A slowly improving economy has helped brighten Santa Rosa’s budget picture, but the ballooning cost of public pensions, the annexation of Roseland and covering Bennett Valley Golf Course’s debt all threaten the city’s financial recovery.
Marilyn Ponton, Rohnert Park’s normally low-key development services manager, laughed and spoke in exclamation points as she said, “We’re on the map! We’ve been discovered!”
The Friendly City’s economy, if not quite booming yet, is making loud noises as 2014 starts. The shift in fortune buttresses city leaders’ claims that they have been laying the groundwork for an economic recovery and further development.
The mayor of Santa Rosa has called for a financial audit of the city’s Parks and Recreation Department in the wake of what he called ‘disquieting’ revelations about the department’s budget.
Petaluma’s mid-year budget review again is one of those mixed-message scenarios. The city’s general fund reserves are projected to be about $1.4 million by the end of June, which is a far rosier projection than just a few years ago when the fund had been drained to a few thousand dollars.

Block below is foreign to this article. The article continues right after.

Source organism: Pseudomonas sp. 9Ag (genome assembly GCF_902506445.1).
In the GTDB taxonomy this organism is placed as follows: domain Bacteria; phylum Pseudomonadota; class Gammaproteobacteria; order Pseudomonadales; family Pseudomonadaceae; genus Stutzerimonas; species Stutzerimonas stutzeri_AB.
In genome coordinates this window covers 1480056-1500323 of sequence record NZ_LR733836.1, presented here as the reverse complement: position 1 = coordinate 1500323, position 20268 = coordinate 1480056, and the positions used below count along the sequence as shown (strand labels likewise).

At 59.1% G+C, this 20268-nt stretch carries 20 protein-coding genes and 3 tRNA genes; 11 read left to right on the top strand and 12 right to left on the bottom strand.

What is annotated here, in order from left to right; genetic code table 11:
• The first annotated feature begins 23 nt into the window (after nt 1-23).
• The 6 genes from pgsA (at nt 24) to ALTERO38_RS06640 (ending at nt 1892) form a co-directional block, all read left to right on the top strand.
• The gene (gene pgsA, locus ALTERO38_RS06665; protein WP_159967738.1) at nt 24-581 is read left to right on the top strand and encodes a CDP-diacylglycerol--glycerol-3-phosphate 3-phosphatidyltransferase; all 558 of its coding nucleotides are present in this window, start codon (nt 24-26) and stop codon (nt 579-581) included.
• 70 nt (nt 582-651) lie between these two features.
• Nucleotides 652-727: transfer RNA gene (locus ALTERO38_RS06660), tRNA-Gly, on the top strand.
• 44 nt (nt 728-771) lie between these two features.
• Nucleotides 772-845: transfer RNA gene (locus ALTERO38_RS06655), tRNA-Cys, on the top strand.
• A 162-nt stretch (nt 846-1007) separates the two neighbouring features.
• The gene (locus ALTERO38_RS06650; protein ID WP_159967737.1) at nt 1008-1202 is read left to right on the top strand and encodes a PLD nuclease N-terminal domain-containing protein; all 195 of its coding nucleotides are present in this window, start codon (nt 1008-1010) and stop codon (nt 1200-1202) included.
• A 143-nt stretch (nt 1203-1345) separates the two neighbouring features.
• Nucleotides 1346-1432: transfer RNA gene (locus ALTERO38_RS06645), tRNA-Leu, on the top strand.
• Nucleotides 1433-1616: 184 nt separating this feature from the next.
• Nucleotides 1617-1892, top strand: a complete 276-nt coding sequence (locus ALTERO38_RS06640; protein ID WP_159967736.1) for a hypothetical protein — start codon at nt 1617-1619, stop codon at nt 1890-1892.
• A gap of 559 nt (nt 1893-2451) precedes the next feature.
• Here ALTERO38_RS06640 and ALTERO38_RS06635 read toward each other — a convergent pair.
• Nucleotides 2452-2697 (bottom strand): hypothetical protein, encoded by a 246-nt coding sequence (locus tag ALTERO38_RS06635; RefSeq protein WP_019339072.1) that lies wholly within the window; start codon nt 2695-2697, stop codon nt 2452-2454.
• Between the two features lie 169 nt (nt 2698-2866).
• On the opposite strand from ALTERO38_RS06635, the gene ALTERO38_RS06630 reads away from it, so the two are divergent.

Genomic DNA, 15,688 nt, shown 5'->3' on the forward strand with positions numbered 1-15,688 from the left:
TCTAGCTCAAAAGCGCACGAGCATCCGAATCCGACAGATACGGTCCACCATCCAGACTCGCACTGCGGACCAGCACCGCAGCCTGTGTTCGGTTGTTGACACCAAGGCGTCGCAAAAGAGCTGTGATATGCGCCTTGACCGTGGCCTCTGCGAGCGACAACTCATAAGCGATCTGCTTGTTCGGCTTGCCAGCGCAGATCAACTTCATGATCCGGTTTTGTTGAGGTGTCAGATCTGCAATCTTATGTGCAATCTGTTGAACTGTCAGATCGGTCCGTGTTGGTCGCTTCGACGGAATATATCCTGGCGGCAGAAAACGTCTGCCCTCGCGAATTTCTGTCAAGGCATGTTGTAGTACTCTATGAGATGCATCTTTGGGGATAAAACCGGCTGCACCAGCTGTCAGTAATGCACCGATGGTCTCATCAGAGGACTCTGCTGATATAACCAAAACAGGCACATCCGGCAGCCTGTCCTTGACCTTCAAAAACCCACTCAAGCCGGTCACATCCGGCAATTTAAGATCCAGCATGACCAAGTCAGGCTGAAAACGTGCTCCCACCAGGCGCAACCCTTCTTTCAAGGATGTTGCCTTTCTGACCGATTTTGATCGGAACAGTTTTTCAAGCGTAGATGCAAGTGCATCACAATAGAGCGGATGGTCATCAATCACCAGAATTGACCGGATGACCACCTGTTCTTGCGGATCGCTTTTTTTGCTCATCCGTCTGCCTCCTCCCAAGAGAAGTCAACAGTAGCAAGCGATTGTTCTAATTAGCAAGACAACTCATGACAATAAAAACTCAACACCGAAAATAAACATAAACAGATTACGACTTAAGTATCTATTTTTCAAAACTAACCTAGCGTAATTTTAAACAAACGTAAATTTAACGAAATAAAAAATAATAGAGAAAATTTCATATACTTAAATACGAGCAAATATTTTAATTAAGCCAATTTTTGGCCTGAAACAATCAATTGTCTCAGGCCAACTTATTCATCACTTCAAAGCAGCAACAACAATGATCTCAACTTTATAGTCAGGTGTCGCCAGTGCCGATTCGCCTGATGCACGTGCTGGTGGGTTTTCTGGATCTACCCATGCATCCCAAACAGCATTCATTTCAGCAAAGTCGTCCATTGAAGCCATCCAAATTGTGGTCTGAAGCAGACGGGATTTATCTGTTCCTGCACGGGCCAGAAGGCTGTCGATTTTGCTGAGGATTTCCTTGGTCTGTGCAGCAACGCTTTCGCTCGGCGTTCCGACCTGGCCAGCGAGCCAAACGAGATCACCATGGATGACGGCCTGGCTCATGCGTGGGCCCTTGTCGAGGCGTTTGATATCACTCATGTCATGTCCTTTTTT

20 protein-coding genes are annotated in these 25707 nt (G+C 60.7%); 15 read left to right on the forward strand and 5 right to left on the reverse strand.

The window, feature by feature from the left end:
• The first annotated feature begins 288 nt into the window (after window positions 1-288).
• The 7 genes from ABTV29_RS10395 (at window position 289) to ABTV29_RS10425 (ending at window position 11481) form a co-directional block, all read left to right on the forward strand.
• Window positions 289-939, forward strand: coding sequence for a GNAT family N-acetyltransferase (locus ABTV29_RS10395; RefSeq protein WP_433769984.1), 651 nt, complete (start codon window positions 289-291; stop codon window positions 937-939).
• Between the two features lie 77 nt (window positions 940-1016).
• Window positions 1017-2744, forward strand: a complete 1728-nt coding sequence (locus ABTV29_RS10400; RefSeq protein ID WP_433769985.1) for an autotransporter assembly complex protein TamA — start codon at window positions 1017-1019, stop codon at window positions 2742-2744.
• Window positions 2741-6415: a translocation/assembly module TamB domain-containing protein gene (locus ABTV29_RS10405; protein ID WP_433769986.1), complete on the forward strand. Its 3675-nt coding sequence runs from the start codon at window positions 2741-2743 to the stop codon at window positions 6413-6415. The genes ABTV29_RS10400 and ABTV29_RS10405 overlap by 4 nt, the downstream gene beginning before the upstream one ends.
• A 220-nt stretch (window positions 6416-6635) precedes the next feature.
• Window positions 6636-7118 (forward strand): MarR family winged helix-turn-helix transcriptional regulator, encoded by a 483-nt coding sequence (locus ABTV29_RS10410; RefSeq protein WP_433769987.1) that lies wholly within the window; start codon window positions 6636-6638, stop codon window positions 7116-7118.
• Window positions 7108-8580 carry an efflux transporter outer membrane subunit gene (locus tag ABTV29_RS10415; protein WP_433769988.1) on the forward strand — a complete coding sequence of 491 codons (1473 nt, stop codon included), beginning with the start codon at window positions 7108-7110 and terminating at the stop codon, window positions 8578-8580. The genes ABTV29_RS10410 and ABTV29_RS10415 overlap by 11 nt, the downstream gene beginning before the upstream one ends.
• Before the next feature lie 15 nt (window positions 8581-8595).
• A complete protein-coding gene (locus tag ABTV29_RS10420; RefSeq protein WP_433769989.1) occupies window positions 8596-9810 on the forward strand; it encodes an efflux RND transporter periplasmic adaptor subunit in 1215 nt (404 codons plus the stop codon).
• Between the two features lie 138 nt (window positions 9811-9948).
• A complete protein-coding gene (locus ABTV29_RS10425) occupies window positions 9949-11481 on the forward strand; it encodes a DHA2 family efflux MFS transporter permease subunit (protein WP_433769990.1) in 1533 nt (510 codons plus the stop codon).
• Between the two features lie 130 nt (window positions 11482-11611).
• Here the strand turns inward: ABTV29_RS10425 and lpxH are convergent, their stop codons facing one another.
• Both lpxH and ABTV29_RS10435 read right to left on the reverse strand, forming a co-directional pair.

Windsor’s budget is benefiting from an improving economy, with sales and property tax revenues rising steadily. A mid-year review conducted by the Town Council Wednesday shows property tax revenues up 13 percent compared with the same time last year. Sales taxes for the first quarter of this fiscal year were up 10 percent over the same period a year ago.
With barely $60,000 in reserves, Cloverdale needs to get its fiscal house in order, according to newly-named Mayor Joe Palla. In the coming year, he said the top priority should be the city’s budget.
Higher tax revenues from the improving economy combined with cost savings from employee concessions should put Santa Rosa in the black for the third year in a row. The city should end this fiscal year with $17.8 million in reserves, the first time in five years it has hit its goal of having at least 15 percent of its general fund set aside for emergencies.